(Alternatively, I realized latterly, you can just look for a proof this or a similar inequality which proceeds by bounding the mgf, and use that bound directly rather than reverse engineering to get a similar but looser bound. The issue here is that you have to find a proof of this inequality with uses the mgf. I was not able to do this, but I didn’t try too hard, and there are similar results in chapter 1 of Ledoux and Talagrand which are good enough for my purposes)

Now we do some algebra to bound an mgf involving the norm of the sum formed under the \(WOR(\ell)\) model:

\[

\E_{WOR(\ell)} \exp\left(\lambda \left\|\sum\nolimits_{i \in I} \vec{v}_i \right\|\right) \leq \E_{WR(\ell)} \exp\left(\lambda \left\|\sum\nolimits_{i \in I} \vec{v}_i \right\|\right)

\]

from our first observation, and the right hand side is smaller than

\[

\E_{WR(\ell)} \exp\left(\lambda \bigg|\left\|\sum\nolimits_{i \in I} \vec{v}_i \right\| – \E_{WR(\ell)}\left\|\sum\nolimits_{i \in I} \vec{v}_i \right\|\bigg| \right) \exp\left(\lambda \E_{WR(\ell)}\left\|\sum\nolimits_{i \in I} \vec{v}_i \right\|\right),

\]

so rearranging gives

\[

\E_{WOR(\ell)} \exp\left(\lambda \left[\left\|\sum\nolimits_{i \in I} \vec{v}_i \right\| – \E_{WR(\ell)}\left\|\sum\nolimits_{i \in I} \vec{v}_i \right\|\right] \right) \leq \E_{WR(\ell)} \exp\left(\lambda \bigg|\left\|\sum\nolimits_{i \in I} \vec{v}_i \right\| – \E_{WR(\ell)}\left\|\sum\nolimits_{i \in I} \vec{v}_i \right\|\bigg| \right).

\]

Recall that we have a bound on the rhs from the Bennett inequality. Thus we have a bound on the mgf of the deviation of the norm of the sum under the \(WOR(\ell)\) model above the expectation of the norm of the sum under the \(WR(\ell)\) model, and this bound is sufficiently strong to generate a Bennett inequality. Thus, * caveat! up to changes in the constants* (since I have not done the calculations), we have that

\[

\mathbb{P}_{WOR(\ell)}\left(\left\| \sum\nolimits_{i \in I} \vec{v}_i \right\| \geq t + \E_{WR(\ell)}\left\|\sum\nolimits_{i \in I} \vec{v}_i \right\| \right) \leq \exp\left[\frac{t}{2a} – \left(\frac{t}{2a} + \frac{b^2}{4a^2} \right) \log\left(1 + \frac{2 a t}{b^2} \right) \right].

\]

## Sampling models and vector sums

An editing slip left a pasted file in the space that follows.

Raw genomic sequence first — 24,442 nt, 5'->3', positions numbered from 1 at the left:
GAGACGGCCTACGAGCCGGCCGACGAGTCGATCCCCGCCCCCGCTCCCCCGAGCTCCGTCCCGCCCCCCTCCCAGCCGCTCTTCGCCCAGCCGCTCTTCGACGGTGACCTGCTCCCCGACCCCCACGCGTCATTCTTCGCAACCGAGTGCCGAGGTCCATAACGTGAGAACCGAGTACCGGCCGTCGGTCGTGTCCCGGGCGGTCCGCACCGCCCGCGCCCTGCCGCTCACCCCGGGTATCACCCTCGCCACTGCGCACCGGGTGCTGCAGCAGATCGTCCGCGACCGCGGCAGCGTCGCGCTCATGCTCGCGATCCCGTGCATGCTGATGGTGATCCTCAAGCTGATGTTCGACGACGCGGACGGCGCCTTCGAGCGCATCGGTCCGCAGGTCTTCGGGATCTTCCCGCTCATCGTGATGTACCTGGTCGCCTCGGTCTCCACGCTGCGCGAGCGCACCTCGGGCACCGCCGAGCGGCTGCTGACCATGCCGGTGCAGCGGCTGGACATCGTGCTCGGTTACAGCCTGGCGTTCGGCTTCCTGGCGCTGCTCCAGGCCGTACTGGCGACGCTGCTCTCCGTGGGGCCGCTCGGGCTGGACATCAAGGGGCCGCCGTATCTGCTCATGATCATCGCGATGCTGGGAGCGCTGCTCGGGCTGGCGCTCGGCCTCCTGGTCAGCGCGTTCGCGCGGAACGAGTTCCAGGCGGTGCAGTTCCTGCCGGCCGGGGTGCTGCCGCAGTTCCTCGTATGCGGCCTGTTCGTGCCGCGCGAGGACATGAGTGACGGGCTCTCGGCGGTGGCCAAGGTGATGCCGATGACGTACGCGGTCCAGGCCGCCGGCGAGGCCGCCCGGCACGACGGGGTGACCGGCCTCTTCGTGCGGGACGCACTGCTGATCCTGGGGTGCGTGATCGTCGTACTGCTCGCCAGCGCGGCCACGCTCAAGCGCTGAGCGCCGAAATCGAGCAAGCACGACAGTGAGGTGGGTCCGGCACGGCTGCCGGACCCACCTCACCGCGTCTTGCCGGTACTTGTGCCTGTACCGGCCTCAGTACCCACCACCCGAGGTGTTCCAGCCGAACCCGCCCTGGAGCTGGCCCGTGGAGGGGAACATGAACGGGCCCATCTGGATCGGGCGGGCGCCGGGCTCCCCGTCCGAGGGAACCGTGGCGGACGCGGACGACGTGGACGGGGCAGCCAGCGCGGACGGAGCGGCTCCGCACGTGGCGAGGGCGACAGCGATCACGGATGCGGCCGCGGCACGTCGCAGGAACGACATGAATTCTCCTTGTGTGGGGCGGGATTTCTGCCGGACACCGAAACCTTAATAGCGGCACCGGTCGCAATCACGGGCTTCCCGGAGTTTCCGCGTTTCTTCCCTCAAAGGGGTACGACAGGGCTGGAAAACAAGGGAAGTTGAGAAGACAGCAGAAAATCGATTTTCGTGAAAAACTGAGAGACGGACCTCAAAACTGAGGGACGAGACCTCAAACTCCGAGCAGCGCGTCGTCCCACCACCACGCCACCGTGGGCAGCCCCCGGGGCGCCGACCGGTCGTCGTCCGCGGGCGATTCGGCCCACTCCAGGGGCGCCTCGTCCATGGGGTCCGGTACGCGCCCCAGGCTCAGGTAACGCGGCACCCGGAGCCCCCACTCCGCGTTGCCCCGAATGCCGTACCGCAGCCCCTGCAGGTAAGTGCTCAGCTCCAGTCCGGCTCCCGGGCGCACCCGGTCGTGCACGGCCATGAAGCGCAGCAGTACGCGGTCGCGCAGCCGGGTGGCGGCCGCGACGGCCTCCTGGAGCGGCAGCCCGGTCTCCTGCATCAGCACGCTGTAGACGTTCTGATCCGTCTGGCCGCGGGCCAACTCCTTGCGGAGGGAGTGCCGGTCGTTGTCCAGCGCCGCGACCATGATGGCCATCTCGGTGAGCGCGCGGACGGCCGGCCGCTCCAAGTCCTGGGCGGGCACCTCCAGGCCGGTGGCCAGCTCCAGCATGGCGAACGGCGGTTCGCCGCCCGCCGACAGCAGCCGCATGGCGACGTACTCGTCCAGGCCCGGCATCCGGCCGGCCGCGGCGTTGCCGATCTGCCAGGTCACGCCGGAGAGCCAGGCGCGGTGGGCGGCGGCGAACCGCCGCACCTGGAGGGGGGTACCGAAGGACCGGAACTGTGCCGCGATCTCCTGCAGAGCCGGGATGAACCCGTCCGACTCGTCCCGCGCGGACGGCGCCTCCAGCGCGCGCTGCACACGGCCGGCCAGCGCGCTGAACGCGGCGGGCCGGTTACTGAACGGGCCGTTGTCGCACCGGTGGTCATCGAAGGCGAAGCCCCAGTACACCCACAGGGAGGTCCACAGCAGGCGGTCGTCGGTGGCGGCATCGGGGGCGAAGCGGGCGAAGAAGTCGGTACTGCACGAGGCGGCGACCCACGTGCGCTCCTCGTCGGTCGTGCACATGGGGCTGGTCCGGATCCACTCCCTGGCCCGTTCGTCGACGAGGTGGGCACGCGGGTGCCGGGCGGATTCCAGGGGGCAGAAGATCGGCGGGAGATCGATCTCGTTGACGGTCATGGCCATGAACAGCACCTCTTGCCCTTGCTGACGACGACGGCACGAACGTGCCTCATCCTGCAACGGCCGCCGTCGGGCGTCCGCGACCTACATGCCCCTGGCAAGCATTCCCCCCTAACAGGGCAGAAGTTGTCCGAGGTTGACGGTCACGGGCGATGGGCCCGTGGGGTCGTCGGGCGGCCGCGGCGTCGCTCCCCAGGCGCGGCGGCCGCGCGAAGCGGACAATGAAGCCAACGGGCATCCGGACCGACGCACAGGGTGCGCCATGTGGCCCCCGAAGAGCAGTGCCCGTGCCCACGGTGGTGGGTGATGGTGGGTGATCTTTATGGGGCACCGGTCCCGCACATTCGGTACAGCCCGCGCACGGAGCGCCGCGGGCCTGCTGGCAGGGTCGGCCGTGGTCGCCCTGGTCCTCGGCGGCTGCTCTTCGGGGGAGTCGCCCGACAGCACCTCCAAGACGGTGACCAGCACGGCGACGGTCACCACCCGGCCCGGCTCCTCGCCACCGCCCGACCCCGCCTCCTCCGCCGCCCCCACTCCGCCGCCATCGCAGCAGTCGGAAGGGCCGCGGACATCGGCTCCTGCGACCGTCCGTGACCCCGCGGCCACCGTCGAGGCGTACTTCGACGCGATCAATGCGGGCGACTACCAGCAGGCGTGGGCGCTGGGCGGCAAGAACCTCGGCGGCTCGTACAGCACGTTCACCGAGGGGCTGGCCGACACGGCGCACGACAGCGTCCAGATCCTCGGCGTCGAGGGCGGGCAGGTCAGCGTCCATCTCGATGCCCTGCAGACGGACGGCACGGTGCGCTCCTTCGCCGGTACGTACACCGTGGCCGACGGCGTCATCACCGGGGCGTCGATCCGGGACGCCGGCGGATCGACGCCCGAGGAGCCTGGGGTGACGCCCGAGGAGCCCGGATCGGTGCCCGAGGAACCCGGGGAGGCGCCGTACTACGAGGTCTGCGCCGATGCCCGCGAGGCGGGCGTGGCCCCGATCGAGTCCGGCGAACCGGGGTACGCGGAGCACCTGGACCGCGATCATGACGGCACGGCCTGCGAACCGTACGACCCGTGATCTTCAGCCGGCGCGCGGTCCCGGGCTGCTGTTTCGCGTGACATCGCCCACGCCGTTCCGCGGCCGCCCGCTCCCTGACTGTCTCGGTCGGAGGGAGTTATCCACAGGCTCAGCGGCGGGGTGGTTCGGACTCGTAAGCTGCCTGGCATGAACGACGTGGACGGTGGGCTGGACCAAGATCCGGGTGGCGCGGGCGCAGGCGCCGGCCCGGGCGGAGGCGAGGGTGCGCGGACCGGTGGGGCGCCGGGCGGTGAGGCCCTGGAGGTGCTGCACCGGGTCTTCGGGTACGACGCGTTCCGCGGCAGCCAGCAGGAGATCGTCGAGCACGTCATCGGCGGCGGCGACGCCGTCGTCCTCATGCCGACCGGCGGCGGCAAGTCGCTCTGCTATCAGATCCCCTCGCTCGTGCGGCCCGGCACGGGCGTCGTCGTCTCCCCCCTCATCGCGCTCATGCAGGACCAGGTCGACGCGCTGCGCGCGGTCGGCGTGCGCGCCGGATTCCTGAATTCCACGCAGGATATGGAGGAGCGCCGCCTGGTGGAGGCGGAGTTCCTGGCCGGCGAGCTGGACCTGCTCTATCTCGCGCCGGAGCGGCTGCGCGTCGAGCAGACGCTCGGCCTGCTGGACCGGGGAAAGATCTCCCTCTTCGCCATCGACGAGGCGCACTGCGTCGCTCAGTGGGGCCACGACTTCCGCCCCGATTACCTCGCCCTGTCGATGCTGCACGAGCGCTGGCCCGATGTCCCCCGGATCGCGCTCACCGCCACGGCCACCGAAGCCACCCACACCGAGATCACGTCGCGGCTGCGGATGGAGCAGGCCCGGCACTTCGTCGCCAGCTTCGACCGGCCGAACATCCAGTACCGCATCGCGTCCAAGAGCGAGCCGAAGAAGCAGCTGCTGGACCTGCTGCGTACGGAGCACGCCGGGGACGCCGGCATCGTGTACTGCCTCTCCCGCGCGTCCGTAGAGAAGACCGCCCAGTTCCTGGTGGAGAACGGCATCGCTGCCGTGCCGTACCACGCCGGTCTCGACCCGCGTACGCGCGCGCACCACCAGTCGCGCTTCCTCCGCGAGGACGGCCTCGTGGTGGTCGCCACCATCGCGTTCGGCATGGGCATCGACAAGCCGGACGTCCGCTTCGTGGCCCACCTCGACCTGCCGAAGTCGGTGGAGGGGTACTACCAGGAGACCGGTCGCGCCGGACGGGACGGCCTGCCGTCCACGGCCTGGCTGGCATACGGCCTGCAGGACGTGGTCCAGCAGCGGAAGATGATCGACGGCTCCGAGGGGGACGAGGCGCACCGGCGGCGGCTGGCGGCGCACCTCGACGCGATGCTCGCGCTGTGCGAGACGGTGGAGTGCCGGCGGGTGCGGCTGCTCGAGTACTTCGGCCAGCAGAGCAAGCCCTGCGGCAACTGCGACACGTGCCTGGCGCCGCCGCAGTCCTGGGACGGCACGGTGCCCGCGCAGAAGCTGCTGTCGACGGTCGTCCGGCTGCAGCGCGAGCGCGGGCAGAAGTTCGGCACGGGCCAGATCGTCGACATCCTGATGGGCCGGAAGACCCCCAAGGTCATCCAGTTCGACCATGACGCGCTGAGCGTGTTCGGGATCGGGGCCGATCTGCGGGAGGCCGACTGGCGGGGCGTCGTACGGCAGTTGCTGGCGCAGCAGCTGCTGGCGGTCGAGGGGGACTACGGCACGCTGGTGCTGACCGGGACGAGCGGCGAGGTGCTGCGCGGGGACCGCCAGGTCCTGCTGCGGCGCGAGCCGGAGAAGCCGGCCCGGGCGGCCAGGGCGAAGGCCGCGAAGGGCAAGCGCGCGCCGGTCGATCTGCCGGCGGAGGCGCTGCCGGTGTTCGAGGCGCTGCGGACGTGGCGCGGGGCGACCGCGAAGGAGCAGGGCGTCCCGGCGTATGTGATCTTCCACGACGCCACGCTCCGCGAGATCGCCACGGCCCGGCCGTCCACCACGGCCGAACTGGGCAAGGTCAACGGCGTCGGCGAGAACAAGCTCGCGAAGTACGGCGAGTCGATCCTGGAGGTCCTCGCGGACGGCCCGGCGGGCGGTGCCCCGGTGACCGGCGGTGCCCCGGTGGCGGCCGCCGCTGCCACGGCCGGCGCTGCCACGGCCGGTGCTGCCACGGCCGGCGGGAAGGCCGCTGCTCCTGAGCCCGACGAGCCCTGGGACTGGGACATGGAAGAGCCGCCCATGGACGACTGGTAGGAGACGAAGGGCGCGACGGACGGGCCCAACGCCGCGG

### February 14, 2012

What happens when you sample columns from a matrix whose columns all have roughly the same norm? It’s clear that you should have some kind of concentration: say if you sample \(\ell\) of \(n\) columns, then the Frobenius norm of the resulting matrix, appropriately scaled, should be a very good approximation of the Frobenius norm of the original matrix. This is easy to show (well, it’s easy to establish a rather weak probability tail bound on the norm) using a vector Bernstein inequality, where the `vectors’ are simply the original matrix with all but one column set to zero. The key step is to change the sampling model from one where you randomly select a subset of cardinality \(\ell\) to a simpler one based on i.i.d. Bernoulli r.v.s where you randomly select a subset with expected cardinality \(\ell\). The change is straightforward because in this case, the support of the vectors don’t overlap, so adding more vectors montonically increases the Frobenius norm.

Harder question: what happens when you sample columns from \(\mat{X}\) and rows from \(\mat{Y}\), once again with appropriate rescaling, to form \(\hat{\mat{X}}\) and \(\hat{\mat{Y}}\)? In particular, what can you say about \(\|\hat{\mat{X}}\hat{\mat{Y}} – \mat{X}\mat{Y}\|_F\)? Again, assuming the Frobenius norms of \(\mat{X}\) and \(\mat{Y}\) are evenly distributed across their columns and rows, respectively, this difference should be small. It’s easy to get a bound on the expectation, but what happens in probability? Here you could again use a vector Bernstein inequality to get a reasonable result (I think), with vectors \(\text{vec}(\mat{X}_i \mat{Y}^i)\), but now the support of the vectors overlap, so it’s not clear if the change of sampling models can be done.

So, the question is: let \(\mathbb{P}_{U(\ell)}\) denote the probability under the model of randomly selecting subsets of cardinality exactly \(\ell\) and \(\mathbb{P}_{B(\ell)}\) denote the probability under the model of randomly selecting subsets of cardinality on average \(\ell\). Is it the case that, for vectors in some vector space,

\[

\mathbb{P}_{U(\ell)}\left( \left\|\sum_{i \in I} v_i \right\| \geq t \right) \leq 2 \mathbb{P}_{B(\ell)}\left( \left\|\sum_{i \in I} v_i \right\| \geq t \right)?

\]

The constant may vary, or there may even be a small additive term on the rhs, and I really only need an answer in the case that the norm is the standard Euclidean norm on \(\R^n\).